How to use Lean principles within a Creative Agency
Each quarter, we challenge ourselves to become more efficient, ensure client satisfaction and prevent employee burnout. In setting challenging goals, we research and test many new methods, one of which is Lean.
Often when we think about Lean, we think about manufacturing. But, what if we try to apply production line thinking to the creative space? Would Lean turn us into a production line or would we find that it allows for our creativity to flourish? As we write this blog post we have yet to find out, but we thought we should share which items we are working towards implementing to help us be more efficient in all we do.
Lean has seven types of waste: Transportation, Inventory, Motion, Waiting, Overproduction, Overprocessing and Defects. Looking at this list, we quickly see we can easily apply a few of these methods to our own workflow. So we began with our focus on Waiting, Motion and Inventory.
Waiting We were ahead of schedule on a branding project when it quickly came to a halt because we did not have all of the necessary information. We needed to design and produce stickers, but prior to the project starting we did not provide the stakeholder with quantity and pricing options. This resulted in us needing to stop the production of the stickers and meet with the stakeholder to finalize pricing and quantity. Since this was a branding project, we decided to move on to other tasks as we waited for the sticker decision. We found our next available task was a marketing landing page. As we dug into the task, we realized we were also blocked on this because we didn’t have the copy or assets for the page. Much like the stickers, we reached out to our stakeholder and asked for the needed information only to find they had not started thinking about the landing page just yet.
We went from having a project that was ahead of schedule to something that was now completely blocked with a designer waiting on feedback and assets before being able to move on. Wait is identified in Lean as waste. Looking at our current situation we realized if we had taken time at the beginning of the project to ask the right questions, our designer would not be blocked and our stakeholder would not be rushing to make decisions.
Look through your process and identify areas that are causing unnecessary waiting and create a plan to ensure you are getting approval, feedback and assets in a timely way to avoid having your designer wait on decisions.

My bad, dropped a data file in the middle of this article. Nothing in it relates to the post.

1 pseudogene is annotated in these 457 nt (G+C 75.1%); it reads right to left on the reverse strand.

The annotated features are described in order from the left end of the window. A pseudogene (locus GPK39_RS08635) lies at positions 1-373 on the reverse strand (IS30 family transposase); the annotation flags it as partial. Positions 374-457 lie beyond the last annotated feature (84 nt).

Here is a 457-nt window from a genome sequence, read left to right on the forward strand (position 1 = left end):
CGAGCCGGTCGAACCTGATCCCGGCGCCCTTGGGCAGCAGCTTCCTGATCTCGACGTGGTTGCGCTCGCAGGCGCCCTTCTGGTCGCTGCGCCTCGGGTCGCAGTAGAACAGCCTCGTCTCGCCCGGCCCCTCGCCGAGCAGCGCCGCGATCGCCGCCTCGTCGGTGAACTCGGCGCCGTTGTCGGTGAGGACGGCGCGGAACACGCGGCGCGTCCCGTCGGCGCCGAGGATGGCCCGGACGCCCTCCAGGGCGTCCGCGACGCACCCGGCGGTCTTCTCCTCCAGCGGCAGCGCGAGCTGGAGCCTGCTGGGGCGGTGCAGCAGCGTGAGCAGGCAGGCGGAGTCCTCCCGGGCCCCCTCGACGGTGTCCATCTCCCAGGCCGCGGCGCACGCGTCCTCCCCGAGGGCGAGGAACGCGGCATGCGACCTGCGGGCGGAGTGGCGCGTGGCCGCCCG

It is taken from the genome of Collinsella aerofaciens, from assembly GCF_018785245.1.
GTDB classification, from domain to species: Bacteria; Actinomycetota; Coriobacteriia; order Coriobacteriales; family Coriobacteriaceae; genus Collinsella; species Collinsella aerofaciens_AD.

Motion Thinking about Motion the first thing that comes to mind is individuals within a production line moving from place to place. They aren’t necessarily adding tremendous value by moving, but rather spending time and energy simply migrating to a different station. With the idea in mind of humans moving, we had this thought: what are we always moving and do we need to be constantly in motion? We immediately thought of two things: our task management tool Asana and folder structures. Think about how many times you have gone in to find assets only to find that they were not in the correct folder. Or the countless hours you spend moving tickets within your task management tool between columns and assigning the same person to tasks over and over again. To quickly reduce the amount of Motion, we decided to focus on items we can quickly adjust without impacting our workflow too heavily. Within Asana we made use of every Automed Rule the platform offers, which saved us time moving completed tasks to the Done column or assigning the same designer to each of their project tasks. On a busy day, when you quickly need an asset and you can’t find it, you can spend a lot of time and energy searching. To solve this, we implemented a standardized file structure that is known to all so we can eliminate putting assets in the wrong place.
Inventory The final item we wanted to focus on during our Lean Improvement V1 upgrade was Inventory. In manufacturing terms, Inventory is pretty easy to define. It is the overproduction of goods. We found we could apply Inventory to our cross functional projects that include both design and development. As we work through marketing websites, we find ourselves always designing and building a carousel. We decided to create an inventory of carousels we can choose from to save our team time and allow us to redirect that time to truly wow the client.
We are excited to implement Lean into our current structure and see what the outcome looks like. To give you a peek into our next step, we will focus on Defects and further grow our QA process. If you want to learn more about the Lean philosophy, check out this article.